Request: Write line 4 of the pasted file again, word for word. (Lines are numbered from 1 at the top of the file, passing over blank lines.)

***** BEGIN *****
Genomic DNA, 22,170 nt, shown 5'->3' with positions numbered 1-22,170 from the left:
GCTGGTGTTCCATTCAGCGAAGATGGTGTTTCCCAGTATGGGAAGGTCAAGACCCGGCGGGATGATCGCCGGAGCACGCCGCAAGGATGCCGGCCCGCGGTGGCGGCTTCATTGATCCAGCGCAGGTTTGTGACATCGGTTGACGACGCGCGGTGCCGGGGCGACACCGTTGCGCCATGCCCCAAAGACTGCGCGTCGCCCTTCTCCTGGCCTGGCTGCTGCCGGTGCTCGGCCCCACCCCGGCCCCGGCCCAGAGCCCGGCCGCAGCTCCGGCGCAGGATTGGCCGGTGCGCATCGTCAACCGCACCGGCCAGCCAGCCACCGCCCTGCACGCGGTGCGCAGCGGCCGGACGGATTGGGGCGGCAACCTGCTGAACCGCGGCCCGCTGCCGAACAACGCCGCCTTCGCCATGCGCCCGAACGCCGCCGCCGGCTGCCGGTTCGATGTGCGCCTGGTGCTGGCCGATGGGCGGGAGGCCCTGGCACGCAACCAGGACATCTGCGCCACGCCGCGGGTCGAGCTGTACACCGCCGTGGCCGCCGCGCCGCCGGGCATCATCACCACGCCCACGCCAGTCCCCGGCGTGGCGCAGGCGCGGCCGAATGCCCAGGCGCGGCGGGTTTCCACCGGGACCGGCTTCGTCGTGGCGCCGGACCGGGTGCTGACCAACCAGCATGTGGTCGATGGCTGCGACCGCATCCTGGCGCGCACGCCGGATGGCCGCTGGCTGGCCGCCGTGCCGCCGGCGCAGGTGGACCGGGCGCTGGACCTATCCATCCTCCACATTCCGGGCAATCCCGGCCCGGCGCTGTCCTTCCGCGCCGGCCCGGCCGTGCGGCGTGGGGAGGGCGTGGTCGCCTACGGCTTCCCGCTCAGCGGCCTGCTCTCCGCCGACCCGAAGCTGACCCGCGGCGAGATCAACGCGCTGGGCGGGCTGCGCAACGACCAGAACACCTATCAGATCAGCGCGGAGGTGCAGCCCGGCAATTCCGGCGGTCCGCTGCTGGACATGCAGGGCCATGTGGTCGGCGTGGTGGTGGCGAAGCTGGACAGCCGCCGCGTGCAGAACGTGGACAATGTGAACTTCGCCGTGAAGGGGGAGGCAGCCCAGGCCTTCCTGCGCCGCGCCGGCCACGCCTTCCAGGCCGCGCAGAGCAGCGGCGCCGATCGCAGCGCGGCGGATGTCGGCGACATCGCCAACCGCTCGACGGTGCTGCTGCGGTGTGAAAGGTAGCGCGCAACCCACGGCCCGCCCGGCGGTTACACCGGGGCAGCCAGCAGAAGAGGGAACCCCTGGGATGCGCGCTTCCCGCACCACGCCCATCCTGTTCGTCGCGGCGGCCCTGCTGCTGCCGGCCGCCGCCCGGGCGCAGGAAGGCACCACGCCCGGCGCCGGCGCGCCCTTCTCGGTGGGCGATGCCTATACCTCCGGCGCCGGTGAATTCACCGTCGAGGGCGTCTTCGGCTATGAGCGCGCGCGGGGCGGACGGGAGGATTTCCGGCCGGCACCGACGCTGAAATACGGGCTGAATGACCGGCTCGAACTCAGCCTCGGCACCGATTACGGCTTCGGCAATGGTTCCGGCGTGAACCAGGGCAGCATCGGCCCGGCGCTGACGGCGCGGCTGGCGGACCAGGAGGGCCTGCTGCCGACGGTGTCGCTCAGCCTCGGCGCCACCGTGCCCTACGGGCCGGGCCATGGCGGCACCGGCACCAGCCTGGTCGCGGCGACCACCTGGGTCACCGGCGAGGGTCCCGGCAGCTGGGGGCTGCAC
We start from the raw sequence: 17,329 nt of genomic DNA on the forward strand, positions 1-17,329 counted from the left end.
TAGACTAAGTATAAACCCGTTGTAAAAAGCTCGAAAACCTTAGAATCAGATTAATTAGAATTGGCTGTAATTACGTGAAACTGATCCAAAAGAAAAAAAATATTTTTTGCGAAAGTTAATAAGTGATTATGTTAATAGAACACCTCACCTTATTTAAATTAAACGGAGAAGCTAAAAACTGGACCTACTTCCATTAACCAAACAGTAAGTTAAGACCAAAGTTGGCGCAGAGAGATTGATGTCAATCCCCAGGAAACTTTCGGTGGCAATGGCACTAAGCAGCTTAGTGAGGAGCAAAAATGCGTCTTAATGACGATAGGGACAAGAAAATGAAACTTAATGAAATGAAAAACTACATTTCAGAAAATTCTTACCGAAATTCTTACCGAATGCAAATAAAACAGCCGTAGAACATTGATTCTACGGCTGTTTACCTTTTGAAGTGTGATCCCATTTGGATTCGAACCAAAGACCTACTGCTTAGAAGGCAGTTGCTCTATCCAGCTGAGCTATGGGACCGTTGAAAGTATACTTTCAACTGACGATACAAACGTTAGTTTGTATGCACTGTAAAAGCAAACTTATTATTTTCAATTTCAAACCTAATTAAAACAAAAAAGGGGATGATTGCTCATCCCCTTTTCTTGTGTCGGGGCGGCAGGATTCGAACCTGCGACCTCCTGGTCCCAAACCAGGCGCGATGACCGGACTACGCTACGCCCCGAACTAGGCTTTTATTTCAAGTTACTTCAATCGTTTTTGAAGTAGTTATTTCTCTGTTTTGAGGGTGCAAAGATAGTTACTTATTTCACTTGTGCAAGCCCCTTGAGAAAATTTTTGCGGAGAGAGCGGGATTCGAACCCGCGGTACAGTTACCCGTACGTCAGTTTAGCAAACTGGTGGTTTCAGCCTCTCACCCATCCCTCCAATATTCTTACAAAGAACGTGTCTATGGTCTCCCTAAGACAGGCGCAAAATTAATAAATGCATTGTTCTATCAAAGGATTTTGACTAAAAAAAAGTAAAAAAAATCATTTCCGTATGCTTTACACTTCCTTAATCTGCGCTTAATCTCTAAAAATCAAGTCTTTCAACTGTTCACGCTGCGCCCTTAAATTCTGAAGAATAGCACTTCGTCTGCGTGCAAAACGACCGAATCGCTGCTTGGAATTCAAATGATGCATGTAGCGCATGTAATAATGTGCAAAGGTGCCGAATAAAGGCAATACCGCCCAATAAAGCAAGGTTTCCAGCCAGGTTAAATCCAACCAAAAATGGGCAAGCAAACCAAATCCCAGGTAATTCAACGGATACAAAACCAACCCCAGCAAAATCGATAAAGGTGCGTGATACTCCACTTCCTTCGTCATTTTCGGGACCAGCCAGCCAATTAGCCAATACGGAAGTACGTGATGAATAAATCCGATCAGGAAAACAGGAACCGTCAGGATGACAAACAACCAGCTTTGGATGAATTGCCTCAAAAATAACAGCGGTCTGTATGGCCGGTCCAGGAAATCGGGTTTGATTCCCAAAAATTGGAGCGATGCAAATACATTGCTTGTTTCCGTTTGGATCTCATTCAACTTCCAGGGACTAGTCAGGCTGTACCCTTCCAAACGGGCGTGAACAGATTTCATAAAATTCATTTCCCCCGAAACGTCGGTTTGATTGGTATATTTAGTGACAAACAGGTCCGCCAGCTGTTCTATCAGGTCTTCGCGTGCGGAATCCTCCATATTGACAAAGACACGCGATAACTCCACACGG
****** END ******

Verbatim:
TAGACTAAGTATAAACCCGTTGTAAAAAGCTCGAAAACCTTAGAATCAGATTAATTAGAATTGGCTGTAATTACGTGAAACTGATCCAAAAGAAAAAAAATATTTTTTGCGAAAGTTAATAAGTGATTATGTTAATAGAACACCTCACCTTATTTAAATTAAACGGAGAAGCTAAAAACTGGACCTACTTCCATTAACCAAACAGTAAGTTAAGACCAAAGTTGGCGCAGAGAGATTGATGTCAATCCCCAGGAAACTTTCGGTGGCAATGGCACTAAGCAGCTTAGTGAGGAGCAAAAATGCGTCTTAATGACGATAGGGACAAGAAAATGAAACTTAATGAAATGAAAAACTACATTTCAGAAAATTCTTACCGAAATTCTTACCGAATGCAAATAAAACAGCCGTAGAACATTGATTCTACGGCTGTTTACCTTTTGAAGTGTGATCCCATTTGGATTCGAACCAAAGACCTACTGCTTAGAAGGCAGTTGCTCTATCCAGCTGAGCTATGGGACCGTTGAAAGTATACTTTCAACTGACGATACAAACGTTAGTTTGTATGCACTGTAAAAGCAAACTTATTATTTTCAATTTCAAACCTAATTAAAACAAAAAAGGGGATGATTGCTCATCCCCTTTTCTTGTGTCGGGGCGGCAGGATTCGAACCTGCGACCTCCTGGTCCCAAACCAGGCGCGATGACCGGACTACGCTACGCCCCGAACTAGGCTTTTATTTCAAGTTACTTCAATCGTTTTTGAAGTAGTTATTTCTCTGTTTTGAGGGTGCAAAGATAGTTACTTATTTCACTTGTGCAAGCCCCTTGAGAAAATTTTTGCGGAGAGAGCGGGATTCGAACCCGCGGTACAGTTACCCGTACGTCAGTTTAGCAAACTGGTGGTTTCAGCCTCTCACCCATCCCTCCAATATTCTTACAAAGAACGTGTCTATGGTCTCCCTAAGACAGGCGCAAAATTAATAAATGCATTGTTCTATCAAAGGATTTTGACTAAAAAAAAGTAAAAAAAATCATTTCCGTATGCTTTACACTTCCTTAATCTGCGCTTAATCTCTAAAAATCAAGTCTTTCAACTGTTCACGCTGCGCCCTTAAATTCTGAAGAATAGCACTTCGTCTGCGTGCAAAACGACCGAATCGCTGCTTGGAATTCAAATGATGCATGTAGCGCATGTAATAATGTGCAAAGGTGCCGAATAAAGGCAATACCGCCCAATAAAGCAAGGTTTCCAGCCAGGTTAAATCCAACCAAAAATGGGCAAGCAAACCAAATCCCAGGTAATTCAACGGATACAAAACCAACCCCAGCAAAATCGATAAAGGTGCGTGATACTCCACTTCCTTCGTCATTTTCGGGACCAGCCAGCCAATTAGCCAATACGGAAGTACGTGATGAATAAATCCGATCAGGAAAACAGGAACCGTCAGGATGACAAACAACCAGCTTTGGATGAATTGCCTCAAAAATAACAGCGGTCTGTATGGCCGGTCCAGGAAATCGGGTTTGATTCCCAAAAATTGGAGCGATGCAAATACATTGCTTGTTTCCGTTTGGATCTCATTCAACTTCCAGGGACTAGTCAGGCTGTACCCTTCCAAACGGGCGTGAACAGATTTCATAAAATTCATTTCCCCCGAAACGTCGGTTTGATTGGTATATTTAGTGACAAACAGGTCCGCCAGCTGTTCTATCAGGTCTTCGCGTGCGGAATCCTCCATATTGACAAAGACACGCGATAACTCCACACGG